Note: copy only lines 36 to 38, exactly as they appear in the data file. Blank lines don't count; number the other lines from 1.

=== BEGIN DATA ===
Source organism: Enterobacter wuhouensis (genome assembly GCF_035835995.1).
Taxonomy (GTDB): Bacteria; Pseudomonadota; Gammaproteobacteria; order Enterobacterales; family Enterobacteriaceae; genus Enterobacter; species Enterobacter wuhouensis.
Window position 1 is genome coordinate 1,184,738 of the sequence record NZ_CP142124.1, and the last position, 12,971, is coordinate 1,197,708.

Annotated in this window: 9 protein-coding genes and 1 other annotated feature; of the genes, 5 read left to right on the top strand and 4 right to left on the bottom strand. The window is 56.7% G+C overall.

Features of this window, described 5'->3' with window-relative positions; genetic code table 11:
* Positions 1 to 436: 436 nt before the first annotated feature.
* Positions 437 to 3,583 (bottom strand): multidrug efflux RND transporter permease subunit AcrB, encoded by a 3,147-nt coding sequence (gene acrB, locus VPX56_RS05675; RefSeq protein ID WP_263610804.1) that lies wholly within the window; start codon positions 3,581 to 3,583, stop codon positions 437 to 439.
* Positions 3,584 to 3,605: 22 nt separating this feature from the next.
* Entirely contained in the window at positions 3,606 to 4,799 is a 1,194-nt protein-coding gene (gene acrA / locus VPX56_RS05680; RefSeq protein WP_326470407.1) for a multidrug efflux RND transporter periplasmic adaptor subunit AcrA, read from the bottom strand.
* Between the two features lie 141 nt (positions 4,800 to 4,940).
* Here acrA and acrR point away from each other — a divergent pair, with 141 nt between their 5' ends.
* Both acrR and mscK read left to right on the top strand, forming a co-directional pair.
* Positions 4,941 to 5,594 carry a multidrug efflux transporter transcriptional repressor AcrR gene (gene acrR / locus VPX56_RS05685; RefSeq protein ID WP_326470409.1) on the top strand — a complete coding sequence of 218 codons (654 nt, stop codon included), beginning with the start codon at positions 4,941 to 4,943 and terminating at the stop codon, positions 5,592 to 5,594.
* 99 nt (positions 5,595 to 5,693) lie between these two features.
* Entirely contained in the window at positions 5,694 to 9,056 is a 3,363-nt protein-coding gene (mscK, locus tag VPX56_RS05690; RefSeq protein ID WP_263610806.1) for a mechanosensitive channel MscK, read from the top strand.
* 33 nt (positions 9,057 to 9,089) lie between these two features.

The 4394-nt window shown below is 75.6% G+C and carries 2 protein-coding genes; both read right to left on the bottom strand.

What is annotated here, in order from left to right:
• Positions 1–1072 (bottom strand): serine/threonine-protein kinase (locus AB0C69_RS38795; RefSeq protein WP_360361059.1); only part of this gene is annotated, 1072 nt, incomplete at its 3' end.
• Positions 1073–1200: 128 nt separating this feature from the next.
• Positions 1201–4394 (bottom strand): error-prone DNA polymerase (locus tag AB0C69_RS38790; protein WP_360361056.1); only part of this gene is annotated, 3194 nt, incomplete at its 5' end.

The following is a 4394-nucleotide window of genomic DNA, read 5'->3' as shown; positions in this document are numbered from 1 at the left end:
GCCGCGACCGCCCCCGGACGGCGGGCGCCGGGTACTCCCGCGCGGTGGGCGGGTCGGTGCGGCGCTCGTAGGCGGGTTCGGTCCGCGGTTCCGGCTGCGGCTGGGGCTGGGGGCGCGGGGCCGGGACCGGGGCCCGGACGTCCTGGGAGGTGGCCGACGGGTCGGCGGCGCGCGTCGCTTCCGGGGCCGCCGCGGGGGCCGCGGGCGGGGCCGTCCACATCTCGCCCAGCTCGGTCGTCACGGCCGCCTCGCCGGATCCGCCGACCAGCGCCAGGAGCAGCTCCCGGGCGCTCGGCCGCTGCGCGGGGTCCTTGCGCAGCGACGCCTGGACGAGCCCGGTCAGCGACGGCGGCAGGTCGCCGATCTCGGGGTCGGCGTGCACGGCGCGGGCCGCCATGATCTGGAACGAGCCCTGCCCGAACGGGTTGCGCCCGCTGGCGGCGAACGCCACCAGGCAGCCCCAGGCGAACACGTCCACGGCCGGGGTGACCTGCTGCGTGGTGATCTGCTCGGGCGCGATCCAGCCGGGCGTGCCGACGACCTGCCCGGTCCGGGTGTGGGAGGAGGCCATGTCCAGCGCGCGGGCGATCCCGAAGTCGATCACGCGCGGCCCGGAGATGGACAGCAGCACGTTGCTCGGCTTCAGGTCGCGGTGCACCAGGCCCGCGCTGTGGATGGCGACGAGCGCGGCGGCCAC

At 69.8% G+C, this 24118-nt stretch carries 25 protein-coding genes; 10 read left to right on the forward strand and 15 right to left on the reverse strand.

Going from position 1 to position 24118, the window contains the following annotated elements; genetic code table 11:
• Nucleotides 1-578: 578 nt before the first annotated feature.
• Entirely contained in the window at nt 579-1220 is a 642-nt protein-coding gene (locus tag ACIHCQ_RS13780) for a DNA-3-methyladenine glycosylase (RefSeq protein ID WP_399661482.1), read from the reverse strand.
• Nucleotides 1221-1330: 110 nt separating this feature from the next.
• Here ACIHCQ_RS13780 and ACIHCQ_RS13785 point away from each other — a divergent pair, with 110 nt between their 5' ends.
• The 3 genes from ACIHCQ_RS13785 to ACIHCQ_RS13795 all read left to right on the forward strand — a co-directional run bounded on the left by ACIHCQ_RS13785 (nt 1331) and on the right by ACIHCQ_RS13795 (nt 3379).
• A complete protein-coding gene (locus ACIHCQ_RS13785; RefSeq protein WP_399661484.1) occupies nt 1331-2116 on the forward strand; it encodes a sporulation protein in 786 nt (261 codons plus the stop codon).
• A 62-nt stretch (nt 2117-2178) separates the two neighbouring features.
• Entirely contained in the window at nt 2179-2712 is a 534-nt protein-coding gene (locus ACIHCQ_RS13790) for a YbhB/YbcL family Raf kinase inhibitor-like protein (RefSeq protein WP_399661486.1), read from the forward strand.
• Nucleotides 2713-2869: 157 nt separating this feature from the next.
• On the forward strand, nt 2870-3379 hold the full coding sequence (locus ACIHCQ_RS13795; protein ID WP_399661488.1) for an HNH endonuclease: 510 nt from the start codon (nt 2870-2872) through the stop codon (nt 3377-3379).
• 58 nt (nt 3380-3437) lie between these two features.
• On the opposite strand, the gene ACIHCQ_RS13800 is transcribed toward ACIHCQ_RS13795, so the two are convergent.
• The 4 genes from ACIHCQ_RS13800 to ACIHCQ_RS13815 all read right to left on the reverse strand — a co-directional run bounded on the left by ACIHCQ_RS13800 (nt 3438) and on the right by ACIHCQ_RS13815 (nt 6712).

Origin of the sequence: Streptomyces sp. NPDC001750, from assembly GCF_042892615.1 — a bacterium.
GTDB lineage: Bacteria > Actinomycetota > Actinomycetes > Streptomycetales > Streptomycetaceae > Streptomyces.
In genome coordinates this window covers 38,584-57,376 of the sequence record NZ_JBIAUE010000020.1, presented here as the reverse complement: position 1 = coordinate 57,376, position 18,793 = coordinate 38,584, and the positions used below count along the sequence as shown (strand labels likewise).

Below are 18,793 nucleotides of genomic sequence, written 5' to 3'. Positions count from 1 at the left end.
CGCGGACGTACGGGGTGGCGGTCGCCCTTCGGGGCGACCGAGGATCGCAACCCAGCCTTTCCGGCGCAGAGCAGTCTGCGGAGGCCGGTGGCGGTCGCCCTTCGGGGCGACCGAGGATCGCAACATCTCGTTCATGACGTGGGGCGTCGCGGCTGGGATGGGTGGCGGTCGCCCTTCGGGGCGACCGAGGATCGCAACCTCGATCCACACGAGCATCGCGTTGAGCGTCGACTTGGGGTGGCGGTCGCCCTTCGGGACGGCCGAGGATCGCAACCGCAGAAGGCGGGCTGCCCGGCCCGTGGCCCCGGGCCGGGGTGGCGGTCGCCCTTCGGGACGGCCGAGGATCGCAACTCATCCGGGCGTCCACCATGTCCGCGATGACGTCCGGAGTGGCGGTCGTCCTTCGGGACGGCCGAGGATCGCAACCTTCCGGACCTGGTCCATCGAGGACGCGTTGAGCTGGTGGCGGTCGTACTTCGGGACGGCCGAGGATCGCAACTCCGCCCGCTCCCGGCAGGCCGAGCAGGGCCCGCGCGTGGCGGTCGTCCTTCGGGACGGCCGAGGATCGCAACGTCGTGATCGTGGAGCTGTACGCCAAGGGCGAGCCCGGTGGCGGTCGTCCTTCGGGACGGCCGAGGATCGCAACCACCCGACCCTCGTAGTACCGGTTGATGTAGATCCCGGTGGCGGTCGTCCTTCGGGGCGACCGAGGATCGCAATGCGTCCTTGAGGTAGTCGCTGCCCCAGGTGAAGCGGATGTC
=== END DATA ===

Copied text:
• 58 nt (nt 3380-3437) lie between these two features.
• On the opposite strand, the gene ACIHCQ_RS13800 is transcribed toward ACIHCQ_RS13795, so the two are convergent.
• The 4 genes from ACIHCQ_RS13800 to ACIHCQ_RS13815 all read right to left on the reverse strand — a co-directional run bounded on the left by ACIHCQ_RS13800 (nt 3438) and on the right by ACIHCQ_RS13815 (nt 6712).